Saturday, July 7, 2012

How to Grow a Jayfundé!

What's a Jayfundé you ask??  It's the Wolof word for Butt, however in this context the better word would be Booty.  As I've mentioned before, Senegal has not been good to me.  Granted, I have had an AMAZING Peace Corps experience, but the Senegalese diet is responsible for the nearly 20lb weight gain I've experienced over my time here.  Don't be fooled like I was.  Originally I thought, "Huh, I'm going to West Africa, hell ,I'll probably lose weight there!" WRONG! So wrong! In fact,  I wish I would have known this before coming, but the majority of female volunteers serving in West Africa gain weight while the male volunteers lose weight.  The culprit?--- Senegal. The diet here. Carbs. Oh the carbs!
And no matter what I do, I can't seem to lose it---trust me---I've done almost everything to try to lose this weight including "questionable" methods which i don't feel so inclined to share.  The only thing that has worked for me was leaving this country.  When I went on vacation to Spain I lost like 10lbs, just by not being in Senegal.  So you can imagine that I can not wait to get back to America....counting down the days.....
But for those of you who are interested in growing a jayfundé, here's whatcha got to do (And believe me this works! I verified with my Senegalese friends and they confirmed it!):

~Eat Beans. Seriously. I eat the famous bean sandwich almost every morning for breakfast.  They are delicious!
My usual breakfast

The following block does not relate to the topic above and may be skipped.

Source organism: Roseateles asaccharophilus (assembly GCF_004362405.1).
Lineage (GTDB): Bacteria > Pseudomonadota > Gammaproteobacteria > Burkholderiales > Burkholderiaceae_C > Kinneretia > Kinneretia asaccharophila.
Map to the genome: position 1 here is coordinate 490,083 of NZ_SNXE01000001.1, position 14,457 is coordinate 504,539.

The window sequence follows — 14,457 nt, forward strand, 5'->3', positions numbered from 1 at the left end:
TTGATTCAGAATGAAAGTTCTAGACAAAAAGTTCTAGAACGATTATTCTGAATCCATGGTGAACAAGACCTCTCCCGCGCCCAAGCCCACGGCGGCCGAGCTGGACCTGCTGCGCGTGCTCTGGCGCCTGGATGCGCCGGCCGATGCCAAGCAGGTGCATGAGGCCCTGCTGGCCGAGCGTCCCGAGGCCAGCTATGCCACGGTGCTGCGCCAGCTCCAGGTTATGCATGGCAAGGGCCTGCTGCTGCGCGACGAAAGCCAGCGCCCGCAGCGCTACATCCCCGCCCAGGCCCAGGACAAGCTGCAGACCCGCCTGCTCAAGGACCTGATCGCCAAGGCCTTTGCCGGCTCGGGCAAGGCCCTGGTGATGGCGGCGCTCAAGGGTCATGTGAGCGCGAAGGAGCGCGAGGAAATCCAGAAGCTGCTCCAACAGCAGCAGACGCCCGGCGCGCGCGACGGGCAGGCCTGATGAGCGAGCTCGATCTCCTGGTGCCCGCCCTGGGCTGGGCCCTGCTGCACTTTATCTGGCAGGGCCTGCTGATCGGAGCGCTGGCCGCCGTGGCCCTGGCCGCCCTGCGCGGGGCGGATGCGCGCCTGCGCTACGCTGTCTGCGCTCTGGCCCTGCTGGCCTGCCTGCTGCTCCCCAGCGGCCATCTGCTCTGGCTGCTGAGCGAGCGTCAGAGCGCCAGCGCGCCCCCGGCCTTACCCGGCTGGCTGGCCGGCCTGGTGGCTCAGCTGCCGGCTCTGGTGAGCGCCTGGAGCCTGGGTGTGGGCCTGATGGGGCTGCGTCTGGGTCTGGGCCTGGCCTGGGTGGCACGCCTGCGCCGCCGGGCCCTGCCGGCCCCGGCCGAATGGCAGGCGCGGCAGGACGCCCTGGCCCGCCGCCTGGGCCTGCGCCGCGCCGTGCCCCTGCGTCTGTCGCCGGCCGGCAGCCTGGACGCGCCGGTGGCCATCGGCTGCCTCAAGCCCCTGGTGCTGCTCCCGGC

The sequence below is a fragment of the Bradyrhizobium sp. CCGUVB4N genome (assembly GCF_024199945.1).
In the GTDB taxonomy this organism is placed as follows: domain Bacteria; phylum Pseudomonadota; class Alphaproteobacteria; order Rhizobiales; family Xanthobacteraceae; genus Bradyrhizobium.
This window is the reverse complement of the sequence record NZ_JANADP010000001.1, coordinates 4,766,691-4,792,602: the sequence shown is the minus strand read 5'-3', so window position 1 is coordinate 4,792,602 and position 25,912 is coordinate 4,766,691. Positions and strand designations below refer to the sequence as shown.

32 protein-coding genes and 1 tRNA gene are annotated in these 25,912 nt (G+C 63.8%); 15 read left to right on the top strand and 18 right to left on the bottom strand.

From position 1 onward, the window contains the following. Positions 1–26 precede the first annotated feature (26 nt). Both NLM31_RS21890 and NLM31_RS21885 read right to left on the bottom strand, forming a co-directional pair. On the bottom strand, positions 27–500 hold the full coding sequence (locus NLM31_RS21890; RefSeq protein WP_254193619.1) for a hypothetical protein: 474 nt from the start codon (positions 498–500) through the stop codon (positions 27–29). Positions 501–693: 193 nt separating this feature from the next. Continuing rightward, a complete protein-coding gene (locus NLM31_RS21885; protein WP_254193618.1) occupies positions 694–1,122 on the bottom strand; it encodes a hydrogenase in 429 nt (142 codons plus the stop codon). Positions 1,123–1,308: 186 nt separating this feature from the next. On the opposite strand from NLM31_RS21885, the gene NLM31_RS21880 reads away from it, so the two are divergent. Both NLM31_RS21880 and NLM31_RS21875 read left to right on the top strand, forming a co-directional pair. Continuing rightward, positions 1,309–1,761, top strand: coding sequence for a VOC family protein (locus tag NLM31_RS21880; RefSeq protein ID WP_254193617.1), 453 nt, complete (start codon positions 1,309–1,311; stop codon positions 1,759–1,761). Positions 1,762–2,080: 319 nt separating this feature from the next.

Bread and beans: Simple but delicious!

~Eat Peanuts.  Anyway you want: just the nuts or in the form of peanut butter.  Peanuts are a staple here in Senegal, and at least 2-3 times a week my family makes Maffe Gerte, which basically is an oily peanut sauce on top of rice.
This is Maffe Gerte--get some!
~Eat Millet.  I know it's not something you'd usually eat in America, but we eat it a lot here.  Oftentimes for breakfast or dinner, and especially during Ramadan my family eats Mooney, which is a millet based porridge.  Literally it is little balls of millet flour boiled in water until it turns into porridge.  Add sugar, yogurt, and sometimes lime juice! It's delicious, and will definetely help you grow a bigger booty!
Millet Porridge

~Eat Corn.  Usually we eat a corn based "couscous" which is called Leciri.  Basically it's a bunch of corn kernals that have either been pounded by hand or milled by a machine.  My family likes to eat this often with either a peanut, leaf, or oil based sauce.

~Eat Oil. Lots and lots of oil.  You can't avoid it here! It's in everything!  The most common is tintilu, or the red palm oil.  You can find it generously poured on top of dishes like these:
Fish boulettes in palm oil sauce on top of rice

The same dish, but this time on corn leciri (couscous)